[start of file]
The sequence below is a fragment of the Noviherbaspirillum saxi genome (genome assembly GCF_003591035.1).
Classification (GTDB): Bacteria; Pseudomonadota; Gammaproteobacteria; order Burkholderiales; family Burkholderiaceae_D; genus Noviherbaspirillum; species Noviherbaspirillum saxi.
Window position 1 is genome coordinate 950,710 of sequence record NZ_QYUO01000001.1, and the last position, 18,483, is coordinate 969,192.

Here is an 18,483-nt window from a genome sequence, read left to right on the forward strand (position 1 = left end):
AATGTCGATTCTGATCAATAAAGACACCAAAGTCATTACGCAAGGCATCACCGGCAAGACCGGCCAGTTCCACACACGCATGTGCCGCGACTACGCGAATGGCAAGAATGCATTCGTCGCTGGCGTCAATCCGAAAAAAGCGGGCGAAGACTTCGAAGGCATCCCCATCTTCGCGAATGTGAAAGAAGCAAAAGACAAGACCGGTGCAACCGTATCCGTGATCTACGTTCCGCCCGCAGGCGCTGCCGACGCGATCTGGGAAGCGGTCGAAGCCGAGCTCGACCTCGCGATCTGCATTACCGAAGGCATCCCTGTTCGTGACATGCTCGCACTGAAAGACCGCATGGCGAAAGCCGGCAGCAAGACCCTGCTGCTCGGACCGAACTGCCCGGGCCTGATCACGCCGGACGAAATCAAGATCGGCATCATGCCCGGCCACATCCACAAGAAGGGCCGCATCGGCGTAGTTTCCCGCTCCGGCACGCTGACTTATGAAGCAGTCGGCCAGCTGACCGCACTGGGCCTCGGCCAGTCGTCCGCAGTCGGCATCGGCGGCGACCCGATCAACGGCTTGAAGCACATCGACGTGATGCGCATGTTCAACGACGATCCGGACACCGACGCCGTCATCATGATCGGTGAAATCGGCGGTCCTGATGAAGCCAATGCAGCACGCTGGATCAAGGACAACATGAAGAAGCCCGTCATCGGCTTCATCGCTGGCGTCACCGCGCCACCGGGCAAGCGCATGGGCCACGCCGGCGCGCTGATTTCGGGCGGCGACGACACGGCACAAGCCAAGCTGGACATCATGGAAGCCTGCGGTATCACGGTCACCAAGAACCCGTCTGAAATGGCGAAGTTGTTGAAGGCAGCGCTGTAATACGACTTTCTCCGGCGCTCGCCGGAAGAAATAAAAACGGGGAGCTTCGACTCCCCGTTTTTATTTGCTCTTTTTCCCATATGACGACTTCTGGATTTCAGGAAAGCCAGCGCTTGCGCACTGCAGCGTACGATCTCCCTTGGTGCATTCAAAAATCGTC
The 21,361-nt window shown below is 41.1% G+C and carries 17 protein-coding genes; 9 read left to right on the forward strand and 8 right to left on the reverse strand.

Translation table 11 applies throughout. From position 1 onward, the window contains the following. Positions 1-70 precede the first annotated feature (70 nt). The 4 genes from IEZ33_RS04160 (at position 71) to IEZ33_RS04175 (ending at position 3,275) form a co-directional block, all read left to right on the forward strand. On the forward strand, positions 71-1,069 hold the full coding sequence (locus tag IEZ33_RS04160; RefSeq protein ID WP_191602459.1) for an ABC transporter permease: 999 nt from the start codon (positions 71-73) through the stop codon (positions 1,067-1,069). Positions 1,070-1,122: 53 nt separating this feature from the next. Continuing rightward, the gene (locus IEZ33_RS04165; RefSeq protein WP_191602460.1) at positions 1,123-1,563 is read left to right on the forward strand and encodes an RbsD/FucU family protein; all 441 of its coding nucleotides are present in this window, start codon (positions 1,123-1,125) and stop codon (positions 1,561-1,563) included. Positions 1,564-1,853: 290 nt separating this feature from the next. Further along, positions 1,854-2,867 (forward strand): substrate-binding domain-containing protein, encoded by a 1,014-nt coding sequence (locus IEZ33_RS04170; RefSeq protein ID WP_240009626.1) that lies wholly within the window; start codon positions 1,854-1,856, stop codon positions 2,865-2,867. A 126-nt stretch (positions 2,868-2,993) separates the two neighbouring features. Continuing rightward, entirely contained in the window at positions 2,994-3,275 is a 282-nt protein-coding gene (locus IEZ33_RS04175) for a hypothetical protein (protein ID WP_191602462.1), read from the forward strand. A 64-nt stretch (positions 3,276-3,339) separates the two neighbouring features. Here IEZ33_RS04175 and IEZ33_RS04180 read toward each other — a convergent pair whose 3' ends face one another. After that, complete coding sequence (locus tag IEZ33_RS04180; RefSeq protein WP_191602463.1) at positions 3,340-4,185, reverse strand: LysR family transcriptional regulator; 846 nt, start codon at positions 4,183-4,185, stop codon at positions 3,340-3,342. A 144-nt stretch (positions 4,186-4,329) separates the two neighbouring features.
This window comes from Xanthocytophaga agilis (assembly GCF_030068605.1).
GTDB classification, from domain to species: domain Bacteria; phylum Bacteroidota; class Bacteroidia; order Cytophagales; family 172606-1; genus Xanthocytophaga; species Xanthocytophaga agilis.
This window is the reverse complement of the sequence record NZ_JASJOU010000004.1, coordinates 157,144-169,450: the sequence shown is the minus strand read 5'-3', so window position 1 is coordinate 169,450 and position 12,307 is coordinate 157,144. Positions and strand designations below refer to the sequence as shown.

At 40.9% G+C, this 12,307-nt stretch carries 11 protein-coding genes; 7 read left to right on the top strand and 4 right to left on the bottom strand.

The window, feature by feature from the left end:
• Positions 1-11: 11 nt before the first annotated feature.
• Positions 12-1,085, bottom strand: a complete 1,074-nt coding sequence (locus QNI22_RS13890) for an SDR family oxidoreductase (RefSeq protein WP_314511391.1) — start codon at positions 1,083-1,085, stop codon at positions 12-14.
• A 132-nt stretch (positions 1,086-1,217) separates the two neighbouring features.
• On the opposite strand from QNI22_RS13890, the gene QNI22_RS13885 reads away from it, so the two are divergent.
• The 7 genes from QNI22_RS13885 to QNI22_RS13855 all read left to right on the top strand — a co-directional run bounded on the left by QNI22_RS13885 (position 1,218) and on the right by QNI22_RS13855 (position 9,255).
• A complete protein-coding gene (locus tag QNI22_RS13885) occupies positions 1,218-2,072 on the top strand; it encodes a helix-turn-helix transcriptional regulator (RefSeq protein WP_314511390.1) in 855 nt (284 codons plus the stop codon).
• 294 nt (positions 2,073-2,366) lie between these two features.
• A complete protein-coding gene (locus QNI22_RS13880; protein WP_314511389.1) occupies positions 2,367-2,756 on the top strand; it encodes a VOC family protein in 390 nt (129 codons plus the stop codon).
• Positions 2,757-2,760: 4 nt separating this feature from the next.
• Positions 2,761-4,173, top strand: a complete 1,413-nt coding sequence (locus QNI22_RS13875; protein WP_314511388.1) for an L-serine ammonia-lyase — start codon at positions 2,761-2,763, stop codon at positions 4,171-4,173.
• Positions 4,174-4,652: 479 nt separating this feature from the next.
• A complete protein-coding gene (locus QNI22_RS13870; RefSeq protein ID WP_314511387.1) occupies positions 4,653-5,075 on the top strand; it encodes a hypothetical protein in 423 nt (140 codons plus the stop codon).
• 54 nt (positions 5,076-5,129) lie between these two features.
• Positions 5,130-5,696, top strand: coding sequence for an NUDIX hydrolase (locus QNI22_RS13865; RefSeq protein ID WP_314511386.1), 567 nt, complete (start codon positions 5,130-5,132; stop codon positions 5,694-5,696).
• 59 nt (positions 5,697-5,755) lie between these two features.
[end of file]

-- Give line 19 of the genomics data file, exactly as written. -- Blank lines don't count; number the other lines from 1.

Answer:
• 294 nt (positions 2,073-2,366) lie between these two features.